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J Youth Adolesc. 2009 Aug;38(7):891-903. doi: 10.1007/s10964-008-9382-8. Epub 2009 Jan 10.

Youth empowerment and high school Gay-Straight Alliances.

Author information

1
Norton School of Family & Consumer Sciences, McClelland Park, University of Arizona, Tucson, AZ 85721-0078, USA. strussell@arizona.edu

Abstract

In the field of positive youth development programs, "empowerment" is used interchangeably with youth activism, leadership, civic participation and self-efficacy. However, few studies have captured what empowerment means to young people in diverse contexts. This article explores how youth define and experience empowerment in youth-led organizations characterized by social justice goals: high school Gay-Straight Alliances (GSAs). Through focus group interviews, fifteen youth leaders of GSAs from different regions of California explain what they think empowerment means and how they became empowered through their involvement with the GSA. Youth describe three inter-related dimensions of empowerment: personal empowerment, relational empowerment, and strategic empowerment through having and using knowledge. When these three dimensions are experienced in combination, GSA leaders have the potential for individual and collective empowerment as agents of social change at school. By understanding these youth's perspectives on the meanings of empowerment, this article clarifies the conceptual arena for future studies of socially marginalized youth and of positive youth development.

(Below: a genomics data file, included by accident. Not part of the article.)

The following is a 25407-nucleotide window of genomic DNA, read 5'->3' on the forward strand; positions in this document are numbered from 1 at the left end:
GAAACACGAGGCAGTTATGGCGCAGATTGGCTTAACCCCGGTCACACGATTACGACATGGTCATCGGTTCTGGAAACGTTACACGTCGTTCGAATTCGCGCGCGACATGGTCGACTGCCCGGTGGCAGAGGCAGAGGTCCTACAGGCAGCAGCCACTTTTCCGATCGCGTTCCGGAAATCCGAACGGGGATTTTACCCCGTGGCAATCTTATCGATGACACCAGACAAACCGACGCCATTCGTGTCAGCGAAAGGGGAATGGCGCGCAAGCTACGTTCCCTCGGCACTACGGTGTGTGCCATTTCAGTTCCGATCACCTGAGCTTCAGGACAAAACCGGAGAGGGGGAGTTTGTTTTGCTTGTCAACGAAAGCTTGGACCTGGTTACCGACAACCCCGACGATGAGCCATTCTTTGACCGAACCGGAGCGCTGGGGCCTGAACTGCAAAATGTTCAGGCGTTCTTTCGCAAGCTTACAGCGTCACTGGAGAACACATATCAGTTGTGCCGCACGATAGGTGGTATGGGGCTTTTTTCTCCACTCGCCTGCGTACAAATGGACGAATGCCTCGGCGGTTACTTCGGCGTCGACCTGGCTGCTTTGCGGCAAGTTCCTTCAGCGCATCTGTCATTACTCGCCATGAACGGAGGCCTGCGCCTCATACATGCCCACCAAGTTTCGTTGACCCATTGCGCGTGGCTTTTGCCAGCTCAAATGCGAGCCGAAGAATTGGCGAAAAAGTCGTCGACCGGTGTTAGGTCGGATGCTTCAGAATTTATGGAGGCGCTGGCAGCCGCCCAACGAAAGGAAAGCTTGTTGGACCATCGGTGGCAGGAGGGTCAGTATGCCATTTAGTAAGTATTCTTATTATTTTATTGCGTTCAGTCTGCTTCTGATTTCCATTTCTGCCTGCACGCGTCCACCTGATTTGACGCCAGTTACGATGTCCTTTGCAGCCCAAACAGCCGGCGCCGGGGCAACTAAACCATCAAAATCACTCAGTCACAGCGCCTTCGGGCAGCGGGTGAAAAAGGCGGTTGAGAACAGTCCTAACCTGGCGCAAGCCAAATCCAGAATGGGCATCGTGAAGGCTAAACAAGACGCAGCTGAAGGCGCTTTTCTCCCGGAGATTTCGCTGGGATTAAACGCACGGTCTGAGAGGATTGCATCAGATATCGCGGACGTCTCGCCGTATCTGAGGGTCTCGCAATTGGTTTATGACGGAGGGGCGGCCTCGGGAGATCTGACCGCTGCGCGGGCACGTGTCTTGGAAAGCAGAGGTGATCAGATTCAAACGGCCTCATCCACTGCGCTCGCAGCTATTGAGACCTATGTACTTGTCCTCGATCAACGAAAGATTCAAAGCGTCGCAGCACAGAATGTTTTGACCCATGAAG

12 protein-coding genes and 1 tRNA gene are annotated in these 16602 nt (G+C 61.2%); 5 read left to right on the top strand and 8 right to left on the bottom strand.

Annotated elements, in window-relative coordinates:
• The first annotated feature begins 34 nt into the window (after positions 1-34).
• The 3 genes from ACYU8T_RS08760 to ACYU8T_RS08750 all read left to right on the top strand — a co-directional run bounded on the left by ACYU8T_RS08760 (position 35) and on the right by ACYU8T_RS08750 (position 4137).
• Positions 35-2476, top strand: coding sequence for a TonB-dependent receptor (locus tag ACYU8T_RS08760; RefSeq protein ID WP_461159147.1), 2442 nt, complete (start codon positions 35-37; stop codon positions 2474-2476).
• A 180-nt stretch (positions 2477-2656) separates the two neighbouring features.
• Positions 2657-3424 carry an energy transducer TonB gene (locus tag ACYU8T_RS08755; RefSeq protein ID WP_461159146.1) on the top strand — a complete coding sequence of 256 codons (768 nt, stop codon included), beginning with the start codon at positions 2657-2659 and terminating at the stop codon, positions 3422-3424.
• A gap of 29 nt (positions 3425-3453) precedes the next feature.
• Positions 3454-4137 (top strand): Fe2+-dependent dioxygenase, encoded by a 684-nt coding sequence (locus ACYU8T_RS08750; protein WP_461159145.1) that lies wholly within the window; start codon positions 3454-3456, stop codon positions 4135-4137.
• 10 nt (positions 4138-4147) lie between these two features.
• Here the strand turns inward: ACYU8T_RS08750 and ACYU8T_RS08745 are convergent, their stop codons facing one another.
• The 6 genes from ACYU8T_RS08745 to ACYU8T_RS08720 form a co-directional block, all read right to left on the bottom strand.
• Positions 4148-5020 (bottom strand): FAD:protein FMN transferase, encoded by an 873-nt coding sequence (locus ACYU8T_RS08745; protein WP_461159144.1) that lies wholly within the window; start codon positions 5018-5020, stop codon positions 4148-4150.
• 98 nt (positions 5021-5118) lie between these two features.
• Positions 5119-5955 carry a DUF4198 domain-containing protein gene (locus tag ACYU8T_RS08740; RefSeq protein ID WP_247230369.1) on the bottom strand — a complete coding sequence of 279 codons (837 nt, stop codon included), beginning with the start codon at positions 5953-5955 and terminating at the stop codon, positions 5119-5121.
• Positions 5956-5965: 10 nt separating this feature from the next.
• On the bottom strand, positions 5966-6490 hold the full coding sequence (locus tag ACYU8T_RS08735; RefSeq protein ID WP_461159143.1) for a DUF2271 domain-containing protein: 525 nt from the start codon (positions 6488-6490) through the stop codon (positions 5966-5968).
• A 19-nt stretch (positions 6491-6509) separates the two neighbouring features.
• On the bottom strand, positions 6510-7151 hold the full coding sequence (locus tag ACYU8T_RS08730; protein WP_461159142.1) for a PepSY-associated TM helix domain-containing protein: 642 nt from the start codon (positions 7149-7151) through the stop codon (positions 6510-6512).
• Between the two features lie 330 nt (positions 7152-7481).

PMID:
19636734
PMCID:
PMC2863040
DOI:
10.1007/s10964-008-9382-8
[Indexed for MEDLINE]
Free PMC Article

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